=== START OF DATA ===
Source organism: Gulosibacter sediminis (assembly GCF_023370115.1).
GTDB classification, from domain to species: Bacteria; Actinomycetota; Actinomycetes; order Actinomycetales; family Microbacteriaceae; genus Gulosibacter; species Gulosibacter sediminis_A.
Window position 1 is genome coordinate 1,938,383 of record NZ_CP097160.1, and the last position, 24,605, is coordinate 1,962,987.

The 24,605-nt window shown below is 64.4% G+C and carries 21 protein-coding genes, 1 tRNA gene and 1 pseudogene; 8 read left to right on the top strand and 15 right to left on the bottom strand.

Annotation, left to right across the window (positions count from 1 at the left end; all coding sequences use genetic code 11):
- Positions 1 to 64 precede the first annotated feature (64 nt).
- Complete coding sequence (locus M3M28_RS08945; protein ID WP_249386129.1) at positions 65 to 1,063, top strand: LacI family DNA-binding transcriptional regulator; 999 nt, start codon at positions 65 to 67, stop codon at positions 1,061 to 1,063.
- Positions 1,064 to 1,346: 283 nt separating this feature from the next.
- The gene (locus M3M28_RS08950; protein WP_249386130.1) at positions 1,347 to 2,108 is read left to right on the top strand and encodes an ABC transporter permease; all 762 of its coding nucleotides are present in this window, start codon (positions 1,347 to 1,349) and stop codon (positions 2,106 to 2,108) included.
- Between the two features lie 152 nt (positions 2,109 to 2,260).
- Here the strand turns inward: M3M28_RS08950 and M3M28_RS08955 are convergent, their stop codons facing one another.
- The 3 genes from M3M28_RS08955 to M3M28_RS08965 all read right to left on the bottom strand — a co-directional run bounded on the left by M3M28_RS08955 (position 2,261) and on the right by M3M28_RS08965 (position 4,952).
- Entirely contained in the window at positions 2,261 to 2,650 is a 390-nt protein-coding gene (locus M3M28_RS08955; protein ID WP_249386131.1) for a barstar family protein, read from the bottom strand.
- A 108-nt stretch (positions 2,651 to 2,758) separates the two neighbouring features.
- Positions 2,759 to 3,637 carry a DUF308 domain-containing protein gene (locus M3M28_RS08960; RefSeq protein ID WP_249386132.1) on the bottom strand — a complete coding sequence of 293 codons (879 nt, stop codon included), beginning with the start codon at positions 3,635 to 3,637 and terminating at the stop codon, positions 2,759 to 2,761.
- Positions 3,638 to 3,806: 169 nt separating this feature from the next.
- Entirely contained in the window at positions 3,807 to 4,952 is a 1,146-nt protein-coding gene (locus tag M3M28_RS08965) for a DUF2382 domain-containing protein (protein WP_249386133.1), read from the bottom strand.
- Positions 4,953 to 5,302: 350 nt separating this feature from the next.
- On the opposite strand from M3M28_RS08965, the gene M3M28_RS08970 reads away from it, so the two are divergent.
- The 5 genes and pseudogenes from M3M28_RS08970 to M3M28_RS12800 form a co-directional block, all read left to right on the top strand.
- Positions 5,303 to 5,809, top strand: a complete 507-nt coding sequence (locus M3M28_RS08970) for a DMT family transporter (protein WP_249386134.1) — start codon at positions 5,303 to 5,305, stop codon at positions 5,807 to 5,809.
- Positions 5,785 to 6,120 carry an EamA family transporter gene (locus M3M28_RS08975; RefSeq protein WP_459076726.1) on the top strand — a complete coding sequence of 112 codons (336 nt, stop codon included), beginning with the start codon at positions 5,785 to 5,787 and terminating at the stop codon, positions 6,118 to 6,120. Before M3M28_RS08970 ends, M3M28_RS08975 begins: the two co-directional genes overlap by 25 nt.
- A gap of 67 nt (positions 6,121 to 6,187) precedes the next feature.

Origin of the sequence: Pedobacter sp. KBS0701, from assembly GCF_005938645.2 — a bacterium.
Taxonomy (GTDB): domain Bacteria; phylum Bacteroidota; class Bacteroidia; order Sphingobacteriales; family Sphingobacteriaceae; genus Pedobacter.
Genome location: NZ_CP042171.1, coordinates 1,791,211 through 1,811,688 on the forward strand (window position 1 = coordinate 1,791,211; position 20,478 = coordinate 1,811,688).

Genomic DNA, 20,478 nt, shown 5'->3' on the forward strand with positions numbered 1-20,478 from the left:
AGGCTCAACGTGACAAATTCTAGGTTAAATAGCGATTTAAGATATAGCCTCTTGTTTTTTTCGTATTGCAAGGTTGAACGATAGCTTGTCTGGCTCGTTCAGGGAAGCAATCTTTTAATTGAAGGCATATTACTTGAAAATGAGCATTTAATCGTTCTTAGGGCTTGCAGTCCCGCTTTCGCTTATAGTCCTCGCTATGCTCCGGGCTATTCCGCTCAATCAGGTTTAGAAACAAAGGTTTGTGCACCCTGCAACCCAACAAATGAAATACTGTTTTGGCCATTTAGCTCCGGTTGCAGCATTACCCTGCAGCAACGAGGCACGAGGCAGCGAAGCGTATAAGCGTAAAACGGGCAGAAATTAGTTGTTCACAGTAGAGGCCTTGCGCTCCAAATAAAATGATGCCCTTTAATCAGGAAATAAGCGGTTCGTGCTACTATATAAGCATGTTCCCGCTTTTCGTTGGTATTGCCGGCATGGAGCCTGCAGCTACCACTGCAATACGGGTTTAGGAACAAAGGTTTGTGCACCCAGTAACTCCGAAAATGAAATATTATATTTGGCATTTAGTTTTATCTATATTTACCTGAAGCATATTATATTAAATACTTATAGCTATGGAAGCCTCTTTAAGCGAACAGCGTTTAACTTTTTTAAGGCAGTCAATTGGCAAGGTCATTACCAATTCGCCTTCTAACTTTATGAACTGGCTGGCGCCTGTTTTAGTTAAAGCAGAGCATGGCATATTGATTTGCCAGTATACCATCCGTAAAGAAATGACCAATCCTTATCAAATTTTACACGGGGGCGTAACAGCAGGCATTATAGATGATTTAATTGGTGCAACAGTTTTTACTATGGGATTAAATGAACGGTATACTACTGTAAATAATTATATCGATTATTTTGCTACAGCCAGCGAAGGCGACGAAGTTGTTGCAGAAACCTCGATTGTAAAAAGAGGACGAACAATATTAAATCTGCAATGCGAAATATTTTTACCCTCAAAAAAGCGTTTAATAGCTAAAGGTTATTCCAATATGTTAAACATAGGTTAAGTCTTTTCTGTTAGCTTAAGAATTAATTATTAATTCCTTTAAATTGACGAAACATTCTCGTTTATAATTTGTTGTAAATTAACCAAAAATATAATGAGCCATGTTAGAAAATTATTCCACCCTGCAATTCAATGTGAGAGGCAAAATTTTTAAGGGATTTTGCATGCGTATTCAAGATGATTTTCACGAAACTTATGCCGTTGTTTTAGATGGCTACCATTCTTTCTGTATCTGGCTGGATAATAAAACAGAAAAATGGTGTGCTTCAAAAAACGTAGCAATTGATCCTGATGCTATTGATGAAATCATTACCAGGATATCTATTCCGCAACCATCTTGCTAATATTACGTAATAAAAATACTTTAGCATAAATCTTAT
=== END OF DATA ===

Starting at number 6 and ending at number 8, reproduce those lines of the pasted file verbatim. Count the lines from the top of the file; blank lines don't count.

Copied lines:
- Positions 1 to 64 precede the first annotated feature (64 nt).
- Complete coding sequence (locus M3M28_RS08945; protein ID WP_249386129.1) at positions 65 to 1,063, top strand: LacI family DNA-binding transcriptional regulator; 999 nt, start codon at positions 65 to 67, stop codon at positions 1,061 to 1,063.
- Positions 1,064 to 1,346: 283 nt separating this feature from the next.